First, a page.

Nearly two months after the Alzheimer's drug Aduhelm received conditional approval from the Food and Drug Administration, experts are still debating how, and whether, it should be used.
A few doctors and medical institutions say they have no plans to administer Aduhelm. Many more are trying to decide which patients should have access to the drug and how to protect them from its potentially dangerous side effects.
Alzheimer's is "an incurable condition and it's progressive," says Dr. Alireza Atri, who directs the Banner Sun Health Research Institute in Sun City, Ariz. "I think we need to figure out a way to present that option to [patients] in a way that's safe."
The latest attempt at clarity came this week at the Alzheimer's Association International Conference in Denver, where Atri and a panel of five other prominent doctors – all of whom supported Aduhelm's approval — unveiled recommendations on the use of the drug.
The recommendations call for limiting Aduhelm to patients in the earliest stages of Alzheimer's whose brains have the sticky amyloid plaques that are a hallmark of the disease. They also call for brain scans and other measures to detect bleeding and swelling in the brain, which can be a side effect of the drug.
"We need to be cautious and very thoughtful about how we proceed," says Atri, who has been a consultant to Biogen, the maker of the drug.
Aduhelm received what's known as accelerated approval from the FDA on June 7 despite an advisory panel's recommendation that the agency not approve the drug.
The FDA's decision was based on the drug's ability to remove amyloid plaques, rather than any proven ability to slow the symptoms of Alzheimer's.
Accelerated approval means that Biogen must conduct "confirmatory trials" of the drug's safety and effectiveness after it is on the market.
Even though Aduhelm has made it through the FDA, it is still not widely available. And it remains unclear how many payers, including Medicare, will cover the drug, which currently has a price tag of $56,000 a year.
Meanwhile, doctors who treat Alzheimer's patients are preparing to prescribe the drug.
Usually, doctors look to a drug's label and instructions for guidance on appropriate use and safety. But experts say that's not enough when it comes to Aduhelm.
"The label left a lot of gaps," Atri says. "So it is important to have very quickly some preliminary recommendations regarding how to use this because people are using it already."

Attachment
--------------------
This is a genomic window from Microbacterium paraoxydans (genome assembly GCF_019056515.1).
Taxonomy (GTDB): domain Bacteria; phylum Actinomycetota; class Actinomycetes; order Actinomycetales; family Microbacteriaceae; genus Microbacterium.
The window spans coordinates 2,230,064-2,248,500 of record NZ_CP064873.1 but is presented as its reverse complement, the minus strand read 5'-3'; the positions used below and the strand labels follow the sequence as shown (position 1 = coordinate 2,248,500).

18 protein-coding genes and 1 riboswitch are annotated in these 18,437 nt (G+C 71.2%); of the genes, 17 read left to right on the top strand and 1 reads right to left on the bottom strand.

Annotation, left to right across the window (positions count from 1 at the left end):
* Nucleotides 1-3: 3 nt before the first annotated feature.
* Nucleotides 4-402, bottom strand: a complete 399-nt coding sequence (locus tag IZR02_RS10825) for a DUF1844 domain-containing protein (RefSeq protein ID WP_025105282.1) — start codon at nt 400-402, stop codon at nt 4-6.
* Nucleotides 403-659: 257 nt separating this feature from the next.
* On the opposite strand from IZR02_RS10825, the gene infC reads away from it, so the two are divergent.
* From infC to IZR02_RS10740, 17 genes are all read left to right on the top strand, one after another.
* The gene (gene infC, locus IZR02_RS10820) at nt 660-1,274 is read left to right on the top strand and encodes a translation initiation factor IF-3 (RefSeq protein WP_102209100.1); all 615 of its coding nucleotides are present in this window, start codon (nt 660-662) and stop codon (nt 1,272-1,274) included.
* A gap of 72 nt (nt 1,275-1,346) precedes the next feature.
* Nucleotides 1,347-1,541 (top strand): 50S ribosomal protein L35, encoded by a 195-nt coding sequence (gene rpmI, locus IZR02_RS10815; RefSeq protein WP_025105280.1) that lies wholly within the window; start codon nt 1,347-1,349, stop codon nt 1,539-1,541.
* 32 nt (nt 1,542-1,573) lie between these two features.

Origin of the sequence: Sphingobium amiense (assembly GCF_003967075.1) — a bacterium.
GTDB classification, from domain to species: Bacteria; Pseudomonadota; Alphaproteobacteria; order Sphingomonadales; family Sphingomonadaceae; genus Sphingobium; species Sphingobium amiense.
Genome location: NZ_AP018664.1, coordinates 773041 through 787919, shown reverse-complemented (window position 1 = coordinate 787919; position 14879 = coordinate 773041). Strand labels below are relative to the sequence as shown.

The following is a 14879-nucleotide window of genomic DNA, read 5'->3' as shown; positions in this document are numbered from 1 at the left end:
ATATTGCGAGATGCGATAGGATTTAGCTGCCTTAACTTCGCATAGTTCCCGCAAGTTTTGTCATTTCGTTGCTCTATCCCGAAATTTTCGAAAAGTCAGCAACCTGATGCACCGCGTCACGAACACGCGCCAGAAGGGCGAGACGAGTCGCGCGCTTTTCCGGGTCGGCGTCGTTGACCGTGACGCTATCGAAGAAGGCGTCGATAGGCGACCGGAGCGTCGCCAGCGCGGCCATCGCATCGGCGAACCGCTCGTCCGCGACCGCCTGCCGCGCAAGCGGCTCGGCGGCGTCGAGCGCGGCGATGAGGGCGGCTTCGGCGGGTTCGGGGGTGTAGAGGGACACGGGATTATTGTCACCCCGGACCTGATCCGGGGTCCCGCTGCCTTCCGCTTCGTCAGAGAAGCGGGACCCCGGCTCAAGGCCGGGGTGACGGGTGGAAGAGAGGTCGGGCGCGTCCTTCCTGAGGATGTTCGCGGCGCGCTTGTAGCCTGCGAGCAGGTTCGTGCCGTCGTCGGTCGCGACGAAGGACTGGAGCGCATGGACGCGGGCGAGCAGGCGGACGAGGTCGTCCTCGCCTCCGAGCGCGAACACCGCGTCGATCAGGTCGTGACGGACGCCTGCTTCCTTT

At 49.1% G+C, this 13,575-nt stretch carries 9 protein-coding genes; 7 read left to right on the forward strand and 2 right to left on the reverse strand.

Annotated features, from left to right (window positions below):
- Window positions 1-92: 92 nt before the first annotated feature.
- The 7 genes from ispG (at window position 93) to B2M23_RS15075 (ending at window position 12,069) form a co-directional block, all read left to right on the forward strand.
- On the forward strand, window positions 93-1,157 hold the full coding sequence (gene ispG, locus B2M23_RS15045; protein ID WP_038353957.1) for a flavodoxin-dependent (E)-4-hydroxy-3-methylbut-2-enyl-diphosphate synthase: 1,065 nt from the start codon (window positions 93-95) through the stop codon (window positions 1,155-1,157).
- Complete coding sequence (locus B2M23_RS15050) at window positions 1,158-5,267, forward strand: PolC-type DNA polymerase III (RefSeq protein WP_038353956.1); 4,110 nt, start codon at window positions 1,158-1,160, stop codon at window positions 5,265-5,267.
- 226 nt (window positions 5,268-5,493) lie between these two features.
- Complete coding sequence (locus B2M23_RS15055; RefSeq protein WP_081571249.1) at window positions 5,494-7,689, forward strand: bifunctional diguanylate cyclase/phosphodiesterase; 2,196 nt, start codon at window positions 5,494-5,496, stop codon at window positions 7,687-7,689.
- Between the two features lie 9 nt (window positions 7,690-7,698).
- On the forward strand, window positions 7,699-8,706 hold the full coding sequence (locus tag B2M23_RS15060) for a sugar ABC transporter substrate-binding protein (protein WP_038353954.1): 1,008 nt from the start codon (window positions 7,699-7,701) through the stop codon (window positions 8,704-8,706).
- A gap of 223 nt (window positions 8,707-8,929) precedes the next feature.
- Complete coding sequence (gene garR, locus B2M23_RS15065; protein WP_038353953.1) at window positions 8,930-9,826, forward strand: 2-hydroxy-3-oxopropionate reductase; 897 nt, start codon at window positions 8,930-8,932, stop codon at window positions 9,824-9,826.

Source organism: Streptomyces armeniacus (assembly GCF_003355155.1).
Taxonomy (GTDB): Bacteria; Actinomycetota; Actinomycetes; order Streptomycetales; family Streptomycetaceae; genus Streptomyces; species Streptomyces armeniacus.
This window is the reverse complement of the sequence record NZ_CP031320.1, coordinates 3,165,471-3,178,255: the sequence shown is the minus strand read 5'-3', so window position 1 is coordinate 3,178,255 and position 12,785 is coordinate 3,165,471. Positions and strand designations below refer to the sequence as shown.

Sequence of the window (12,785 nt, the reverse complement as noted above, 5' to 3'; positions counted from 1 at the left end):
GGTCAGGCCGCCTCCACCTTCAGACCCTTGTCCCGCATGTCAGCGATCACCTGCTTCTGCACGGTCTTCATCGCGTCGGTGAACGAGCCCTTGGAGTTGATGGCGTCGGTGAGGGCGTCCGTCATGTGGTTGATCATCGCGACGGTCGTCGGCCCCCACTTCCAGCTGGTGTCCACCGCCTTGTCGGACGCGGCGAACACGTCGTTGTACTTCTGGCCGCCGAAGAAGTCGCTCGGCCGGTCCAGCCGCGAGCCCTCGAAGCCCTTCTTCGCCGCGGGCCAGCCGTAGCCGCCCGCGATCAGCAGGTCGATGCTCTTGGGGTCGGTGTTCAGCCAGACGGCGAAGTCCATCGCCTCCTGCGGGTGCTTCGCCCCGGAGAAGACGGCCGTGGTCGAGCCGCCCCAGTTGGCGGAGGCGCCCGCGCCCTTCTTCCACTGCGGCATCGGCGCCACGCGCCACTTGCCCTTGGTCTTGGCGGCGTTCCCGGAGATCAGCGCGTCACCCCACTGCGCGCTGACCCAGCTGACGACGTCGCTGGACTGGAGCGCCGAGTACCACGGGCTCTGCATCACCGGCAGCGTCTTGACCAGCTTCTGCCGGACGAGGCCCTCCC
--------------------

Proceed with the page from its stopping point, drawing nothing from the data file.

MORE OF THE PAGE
Aduhelm presents a special challenge because it must be infused directly into the bloodstream and can cause potentially dangerous swelling and bleeding in the brain.
The recommendations presented at the Alzheimer's conference say doctors should not treat patients who already have significant problems with memory and thinking.
In these patients, Alzheimer's has progressed to the point where "they're probably not safe to be driving, they've given up most of their complex hobbies and social activities outside of the home," says Dr. Eric McDade, an associate professor of neurology at Washington University in St. Louis, who was not involved in the recommendations.
If faced with such a patient and their family, "I would say, really there is no evidence whatsoever this is going to benefit you," McDade says.
McDade also supports a recommendation that doctors obtain a brain scan or a test of spinal fluid before giving the drug to confirm the presence of amyloid plaques. These plaques are absent in more than a third of people with symptoms of dementia.
"Listen, if you are considering using this drug for a patient, it's incumbent on you to ensure that [they] have amyloid plaques in their brain," McDade says.
Other recommendations include ordering brain scans if patients experience headaches, dizziness and other potential symptoms of swelling or bleeding in the brain.
The recommendations are intended for specialists, primarily neurologists, says Maria Carrillo, chief science officer of the Alzheimer's Association, which supported approval of Aduhelm.
Most primary care doctors, she says, lack the training or facilities to offer Aduhelm.
"We're hopeful that these recommendations can be used by those neurology clinics around the country that do not traditionally participate in clinical trials, so they do not have the experience for setting up this type of clinic," Carrillo says.
But during a session at the Alzheimer's conference, even senior research scientists had questions about using Aduhelm.
Several discussed the difficulty in planning treatment for Black and nonwhite Hispanic patients, who were largely left out of research studies on the drug.
They noted that those studies found that people with a genetic variant called APOE4 are twice as likely to experience side effects from Aduhelm.
"Unfortunately, we don't enough about the impact of APOE4 on underrepresented populations, in particular on African American or Latinx backgrounds," Carrillo says.